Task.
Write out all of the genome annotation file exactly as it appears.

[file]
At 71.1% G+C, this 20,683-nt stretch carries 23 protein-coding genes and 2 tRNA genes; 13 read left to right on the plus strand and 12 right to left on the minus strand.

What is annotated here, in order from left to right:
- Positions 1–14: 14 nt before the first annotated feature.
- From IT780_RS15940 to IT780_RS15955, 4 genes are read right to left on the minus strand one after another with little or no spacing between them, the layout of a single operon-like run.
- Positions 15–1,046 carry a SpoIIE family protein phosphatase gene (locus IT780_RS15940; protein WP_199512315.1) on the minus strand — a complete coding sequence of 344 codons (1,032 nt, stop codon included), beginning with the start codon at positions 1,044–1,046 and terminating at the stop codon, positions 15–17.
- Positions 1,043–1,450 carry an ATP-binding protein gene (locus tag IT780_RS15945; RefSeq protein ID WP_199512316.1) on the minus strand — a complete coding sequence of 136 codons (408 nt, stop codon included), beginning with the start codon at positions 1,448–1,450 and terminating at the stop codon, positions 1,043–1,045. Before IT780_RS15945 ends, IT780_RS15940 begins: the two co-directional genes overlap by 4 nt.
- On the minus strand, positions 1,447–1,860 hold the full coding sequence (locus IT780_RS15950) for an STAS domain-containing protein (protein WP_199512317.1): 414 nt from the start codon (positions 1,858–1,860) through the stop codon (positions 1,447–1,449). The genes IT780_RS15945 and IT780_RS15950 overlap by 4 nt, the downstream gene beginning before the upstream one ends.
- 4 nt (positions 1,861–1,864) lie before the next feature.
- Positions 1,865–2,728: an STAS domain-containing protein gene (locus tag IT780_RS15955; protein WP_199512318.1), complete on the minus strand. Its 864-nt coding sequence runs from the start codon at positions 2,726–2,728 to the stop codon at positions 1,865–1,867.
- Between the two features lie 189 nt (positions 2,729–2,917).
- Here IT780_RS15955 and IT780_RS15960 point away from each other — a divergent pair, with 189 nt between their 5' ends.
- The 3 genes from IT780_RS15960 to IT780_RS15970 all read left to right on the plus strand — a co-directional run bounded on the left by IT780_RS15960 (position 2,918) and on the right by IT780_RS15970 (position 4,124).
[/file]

At 71.1% G+C, this 20,683-nt stretch carries 23 protein-coding genes and 2 tRNA genes; 13 read left to right on the plus strand and 12 right to left on the minus strand.

What is annotated here, in order from left to right:
- Positions 1–14: 14 nt before the first annotated feature.
- From IT780_RS15940 to IT780_RS15955, 4 genes are read right to left on the minus strand one after another with little or no spacing between them, the layout of a single operon-like run.
- Positions 15–1,046 carry a SpoIIE family protein phosphatase gene (locus IT780_RS15940; protein WP_199512315.1) on the minus strand — a complete coding sequence of 344 codons (1,032 nt, stop codon included), beginning with the start codon at positions 1,044–1,046 and terminating at the stop codon, positions 15–17.
- Positions 1,043–1,450 carry an ATP-binding protein gene (locus tag IT780_RS15945; RefSeq protein ID WP_199512316.1) on the minus strand — a complete coding sequence of 136 codons (408 nt, stop codon included), beginning with the start codon at positions 1,448–1,450 and terminating at the stop codon, positions 1,043–1,045. Before IT780_RS15945 ends, IT780_RS15940 begins: the two co-directional genes overlap by 4 nt.
- On the minus strand, positions 1,447–1,860 hold the full coding sequence (locus IT780_RS15950) for an STAS domain-containing protein (protein WP_199512317.1): 414 nt from the start codon (positions 1,858–1,860) through the stop codon (positions 1,447–1,449). The genes IT780_RS15945 and IT780_RS15950 overlap by 4 nt, the downstream gene beginning before the upstream one ends.
- 4 nt (positions 1,861–1,864) lie before the next feature.
- Positions 1,865–2,728: an STAS domain-containing protein gene (locus tag IT780_RS15955; protein WP_199512318.1), complete on the minus strand. Its 864-nt coding sequence runs from the start codon at positions 2,726–2,728 to the stop codon at positions 1,865–1,867.
- Between the two features lie 189 nt (positions 2,729–2,917).
- Here IT780_RS15955 and IT780_RS15960 point away from each other — a divergent pair, with 189 nt between their 5' ends.
- The 3 genes from IT780_RS15960 to IT780_RS15970 all read left to right on the plus strand — a co-directional run bounded on the left by IT780_RS15960 (position 2,918) and on the right by IT780_RS15970 (position 4,124).